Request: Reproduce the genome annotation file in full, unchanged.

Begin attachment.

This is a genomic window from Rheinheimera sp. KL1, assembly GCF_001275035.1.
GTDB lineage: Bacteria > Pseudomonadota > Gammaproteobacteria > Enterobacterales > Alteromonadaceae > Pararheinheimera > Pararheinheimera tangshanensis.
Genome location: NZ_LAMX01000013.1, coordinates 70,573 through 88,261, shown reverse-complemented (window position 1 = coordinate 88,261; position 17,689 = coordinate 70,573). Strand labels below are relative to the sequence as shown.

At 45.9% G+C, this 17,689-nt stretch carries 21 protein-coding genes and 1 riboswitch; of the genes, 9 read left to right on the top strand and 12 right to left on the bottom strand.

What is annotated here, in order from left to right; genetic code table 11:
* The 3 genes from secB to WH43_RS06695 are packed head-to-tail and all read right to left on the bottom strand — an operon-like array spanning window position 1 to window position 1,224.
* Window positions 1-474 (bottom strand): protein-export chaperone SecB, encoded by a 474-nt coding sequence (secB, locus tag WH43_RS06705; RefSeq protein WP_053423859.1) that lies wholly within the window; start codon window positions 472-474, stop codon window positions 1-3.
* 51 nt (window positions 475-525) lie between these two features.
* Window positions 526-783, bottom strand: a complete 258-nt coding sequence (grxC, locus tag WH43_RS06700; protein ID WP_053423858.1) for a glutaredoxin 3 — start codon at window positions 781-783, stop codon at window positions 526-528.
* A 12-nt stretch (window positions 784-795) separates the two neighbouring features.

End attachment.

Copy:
This is a genomic window from Rheinheimera sp. KL1, assembly GCF_001275035.1.
GTDB lineage: Bacteria > Pseudomonadota > Gammaproteobacteria > Enterobacterales > Alteromonadaceae > Pararheinheimera > Pararheinheimera tangshanensis.
Genome location: NZ_LAMX01000013.1, coordinates 70,573 through 88,261, shown reverse-complemented (window position 1 = coordinate 88,261; position 17,689 = coordinate 70,573). Strand labels below are relative to the sequence as shown.

At 45.9% G+C, this 17,689-nt stretch carries 21 protein-coding genes and 1 riboswitch; of the genes, 9 read left to right on the top strand and 12 right to left on the bottom strand.

What is annotated here, in order from left to right; genetic code table 11:
* The 3 genes from secB to WH43_RS06695 are packed head-to-tail and all read right to left on the bottom strand — an operon-like array spanning window position 1 to window position 1,224.
* Window positions 1-474 (bottom strand): protein-export chaperone SecB, encoded by a 474-nt coding sequence (secB, locus tag WH43_RS06705; RefSeq protein WP_053423859.1) that lies wholly within the window; start codon window positions 472-474, stop codon window positions 1-3.
* 51 nt (window positions 475-525) lie between these two features.
* Window positions 526-783, bottom strand: a complete 258-nt coding sequence (grxC, locus tag WH43_RS06700; protein ID WP_053423858.1) for a glutaredoxin 3 — start codon at window positions 781-783, stop codon at window positions 526-528.
* A 12-nt stretch (window positions 784-795) separates the two neighbouring features.